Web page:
Just One Touchby Celeste O. Norfleet
Her bottom line:
Journalist Tatiana Coles is famous for doing anything for a storyincluding putting herself in harm's way. Now, on vacation in Martha's Vineyard, she faces her greatest challenge: getting an exclusive on reclusive media mogul Spencer Cage. Putting his words to her paper will fast-track her career. But it also/strong>
Her bottom line:
Journalist Tatiana Coles is famous for doing anything for a storyincluding putting herself in harm's way. Now, on vacation in Martha's Vineyard, she faces her greatest challenge: getting an exclusive on reclusive media mogul Spencer Cage. Putting his words to her paper will fast-track her career. But it also means facing the man she loved and lost.
Their work stays on the page
Spencer plays by nobody's rules but his own. Three years ago he and Tatiana were inseparable. Which made her betrayal all the more unforgivable. Now the self-made entrepreneur intends to have his sweet revenge: a summer the traitorous news correspondent will never forget.
Not in the bed
All it takes is one kiss to reignite desire. But how can he avoid putting his own heart on the line? Because now Spencer and Tatiana are playing for the highest stakes of alla second chance at love
Read an Excerpt
Tatiana Coles turned the doorknob and was surprised to find the front door unlocked. She figured it was okay, so she walked in. After all, the guesthouse cottage was all hers and her sisters' for the next thirty days. She'd gotten the key from the ownersthe Sullivanswho were friends of her parents. Her timing was perfect. They were leaving for their month-long cruise just as she was arriving. The Sullivans had been running late and apologized for being so abrupt, but that was just fine with Tatiana. The last thing she needed was questions about her job, and she knew Mr. Sullivana retired news reporterwas bound to be a little suspicious. Her boss was still trying to contact her. And she knew there'd be ramifications when she got back, but right now she didn't care. All she cared about was thirty days of drama-free relaxation, sun, sand and beach.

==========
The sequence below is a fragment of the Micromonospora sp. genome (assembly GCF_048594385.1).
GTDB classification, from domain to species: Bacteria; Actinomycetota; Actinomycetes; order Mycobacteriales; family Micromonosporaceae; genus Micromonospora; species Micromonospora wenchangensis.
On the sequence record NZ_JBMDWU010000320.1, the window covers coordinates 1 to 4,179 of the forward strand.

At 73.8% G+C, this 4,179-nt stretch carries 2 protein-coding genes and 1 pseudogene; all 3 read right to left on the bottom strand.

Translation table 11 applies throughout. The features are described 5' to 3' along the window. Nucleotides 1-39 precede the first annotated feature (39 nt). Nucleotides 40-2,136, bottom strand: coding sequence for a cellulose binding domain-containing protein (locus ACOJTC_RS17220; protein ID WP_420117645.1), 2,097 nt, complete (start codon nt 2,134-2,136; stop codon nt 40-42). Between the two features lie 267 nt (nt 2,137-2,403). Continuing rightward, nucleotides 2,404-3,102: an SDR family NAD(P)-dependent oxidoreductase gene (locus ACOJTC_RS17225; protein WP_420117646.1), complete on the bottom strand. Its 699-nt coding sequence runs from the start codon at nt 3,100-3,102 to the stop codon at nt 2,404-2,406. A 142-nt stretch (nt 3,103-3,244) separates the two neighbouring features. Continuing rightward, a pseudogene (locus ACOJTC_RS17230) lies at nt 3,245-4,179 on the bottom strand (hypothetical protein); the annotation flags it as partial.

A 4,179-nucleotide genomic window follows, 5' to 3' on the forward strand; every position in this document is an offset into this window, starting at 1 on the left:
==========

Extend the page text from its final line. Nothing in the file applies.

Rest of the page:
Still, every time she thought about the assignment they had wanted her to take in Paris she fumed. She was a journalist, not a babysitter. For the first two and a half years of her career, she'd traveled the world reporting on important issues. She'd interviewed heads of state, business and industry leaders, national politicians and celebrities, covering everything from the economy to the war to healthcare. Her byline and reputation were among the most highly regarded in the media.
Then six months ago everything changed. One stupid corporate executive propositioned her after an interview, and she'd turned him down. As a result, he filed a libel suit against the media company she worked for, mostly because her article had made him look foolish although that's not what the lawsuit alleged. Either way, she was relegated to writing puff pieces and filler until the whole thing blew over or the CEO dropped his suit.
The reason her boss gave her for being demoted was even more insulting. He'd said she wasn't up to the challenge of interviewing anymore. But the last straw had been the Paris assignment: she was being sent to watch over one of the news magazine's worst reporters. He was slated to interview the alleged head of a terrorist group tied to a recent string of violent attacks.